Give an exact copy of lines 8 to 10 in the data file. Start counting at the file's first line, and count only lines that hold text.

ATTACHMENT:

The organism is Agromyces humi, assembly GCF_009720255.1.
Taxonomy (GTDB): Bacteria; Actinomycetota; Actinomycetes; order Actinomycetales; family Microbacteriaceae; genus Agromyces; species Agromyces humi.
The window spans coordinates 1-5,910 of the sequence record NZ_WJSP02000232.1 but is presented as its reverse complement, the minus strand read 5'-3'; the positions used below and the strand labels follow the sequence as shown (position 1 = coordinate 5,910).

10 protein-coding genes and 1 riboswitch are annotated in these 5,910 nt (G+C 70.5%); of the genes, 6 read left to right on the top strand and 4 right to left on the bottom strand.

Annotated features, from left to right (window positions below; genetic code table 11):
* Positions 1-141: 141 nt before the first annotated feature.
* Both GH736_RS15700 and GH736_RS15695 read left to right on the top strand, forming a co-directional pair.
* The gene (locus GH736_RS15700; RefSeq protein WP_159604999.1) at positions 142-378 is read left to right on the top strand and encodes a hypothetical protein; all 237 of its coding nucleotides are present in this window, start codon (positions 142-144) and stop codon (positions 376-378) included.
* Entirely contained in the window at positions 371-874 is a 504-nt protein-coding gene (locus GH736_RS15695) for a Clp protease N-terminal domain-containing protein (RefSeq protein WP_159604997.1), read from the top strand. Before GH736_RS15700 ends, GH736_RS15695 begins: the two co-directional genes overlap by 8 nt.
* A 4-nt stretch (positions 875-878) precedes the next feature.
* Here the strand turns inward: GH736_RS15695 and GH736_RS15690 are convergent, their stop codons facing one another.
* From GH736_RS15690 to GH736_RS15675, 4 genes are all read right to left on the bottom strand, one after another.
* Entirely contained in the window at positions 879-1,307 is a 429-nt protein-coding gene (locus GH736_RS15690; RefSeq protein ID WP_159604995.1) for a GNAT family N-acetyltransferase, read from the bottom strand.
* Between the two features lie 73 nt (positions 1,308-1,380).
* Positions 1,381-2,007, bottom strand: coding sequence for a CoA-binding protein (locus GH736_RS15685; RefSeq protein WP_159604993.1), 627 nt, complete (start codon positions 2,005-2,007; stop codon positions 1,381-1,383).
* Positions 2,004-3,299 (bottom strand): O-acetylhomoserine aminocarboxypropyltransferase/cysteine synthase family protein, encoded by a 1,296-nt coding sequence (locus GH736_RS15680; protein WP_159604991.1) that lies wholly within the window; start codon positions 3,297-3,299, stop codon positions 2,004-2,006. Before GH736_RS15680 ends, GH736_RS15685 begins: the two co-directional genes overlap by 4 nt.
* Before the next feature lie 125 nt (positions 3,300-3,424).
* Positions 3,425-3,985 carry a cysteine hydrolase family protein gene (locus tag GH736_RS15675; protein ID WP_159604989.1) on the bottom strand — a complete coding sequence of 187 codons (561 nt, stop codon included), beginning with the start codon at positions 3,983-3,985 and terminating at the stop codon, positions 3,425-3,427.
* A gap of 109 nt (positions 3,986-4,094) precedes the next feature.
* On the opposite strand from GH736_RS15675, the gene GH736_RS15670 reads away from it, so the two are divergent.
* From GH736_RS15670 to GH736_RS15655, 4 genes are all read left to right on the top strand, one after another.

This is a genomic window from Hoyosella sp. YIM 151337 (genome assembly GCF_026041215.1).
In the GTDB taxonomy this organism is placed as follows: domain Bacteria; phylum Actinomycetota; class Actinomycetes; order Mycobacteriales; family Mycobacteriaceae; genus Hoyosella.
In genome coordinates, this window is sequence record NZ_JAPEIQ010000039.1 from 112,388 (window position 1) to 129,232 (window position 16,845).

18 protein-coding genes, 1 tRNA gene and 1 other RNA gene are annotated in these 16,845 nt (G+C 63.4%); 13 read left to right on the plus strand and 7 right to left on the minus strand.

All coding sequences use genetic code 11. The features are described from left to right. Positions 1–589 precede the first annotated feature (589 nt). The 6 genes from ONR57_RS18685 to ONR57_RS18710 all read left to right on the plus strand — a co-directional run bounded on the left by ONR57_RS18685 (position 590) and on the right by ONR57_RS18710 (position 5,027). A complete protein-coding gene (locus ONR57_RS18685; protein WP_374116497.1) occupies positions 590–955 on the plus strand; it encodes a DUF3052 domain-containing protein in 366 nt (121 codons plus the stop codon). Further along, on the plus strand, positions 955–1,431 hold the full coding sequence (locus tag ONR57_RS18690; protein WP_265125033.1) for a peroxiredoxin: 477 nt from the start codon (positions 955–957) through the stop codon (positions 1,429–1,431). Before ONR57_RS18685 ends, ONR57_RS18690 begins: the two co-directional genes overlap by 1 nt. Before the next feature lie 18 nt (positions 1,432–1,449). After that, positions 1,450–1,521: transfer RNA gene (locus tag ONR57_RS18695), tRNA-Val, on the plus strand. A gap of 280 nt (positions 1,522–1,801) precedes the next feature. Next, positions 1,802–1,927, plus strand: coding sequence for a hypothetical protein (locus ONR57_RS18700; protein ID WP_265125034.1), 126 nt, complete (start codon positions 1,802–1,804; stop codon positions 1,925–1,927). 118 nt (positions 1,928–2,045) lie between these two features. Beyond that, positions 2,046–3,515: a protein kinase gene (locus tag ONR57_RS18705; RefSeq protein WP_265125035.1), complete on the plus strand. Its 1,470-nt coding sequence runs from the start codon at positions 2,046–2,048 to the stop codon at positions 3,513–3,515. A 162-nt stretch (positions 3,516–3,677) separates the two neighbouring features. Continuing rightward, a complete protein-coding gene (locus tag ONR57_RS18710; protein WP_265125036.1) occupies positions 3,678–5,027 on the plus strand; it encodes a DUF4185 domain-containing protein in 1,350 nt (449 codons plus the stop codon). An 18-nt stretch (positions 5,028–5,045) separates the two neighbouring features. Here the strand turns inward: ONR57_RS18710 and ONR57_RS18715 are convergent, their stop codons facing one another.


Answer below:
* The gene (locus GH736_RS15700; RefSeq protein WP_159604999.1) at positions 142-378 is read left to right on the top strand and encodes a hypothetical protein; all 237 of its coding nucleotides are present in this window, start codon (positions 142-144) and stop codon (positions 376-378) included.
* Entirely contained in the window at positions 371-874 is a 504-nt protein-coding gene (locus GH736_RS15695) for a Clp protease N-terminal domain-containing protein (RefSeq protein WP_159604997.1), read from the top strand. Before GH736_RS15700 ends, GH736_RS15695 begins: the two co-directional genes overlap by 8 nt.
* A 4-nt stretch (positions 875-878) precedes the next feature.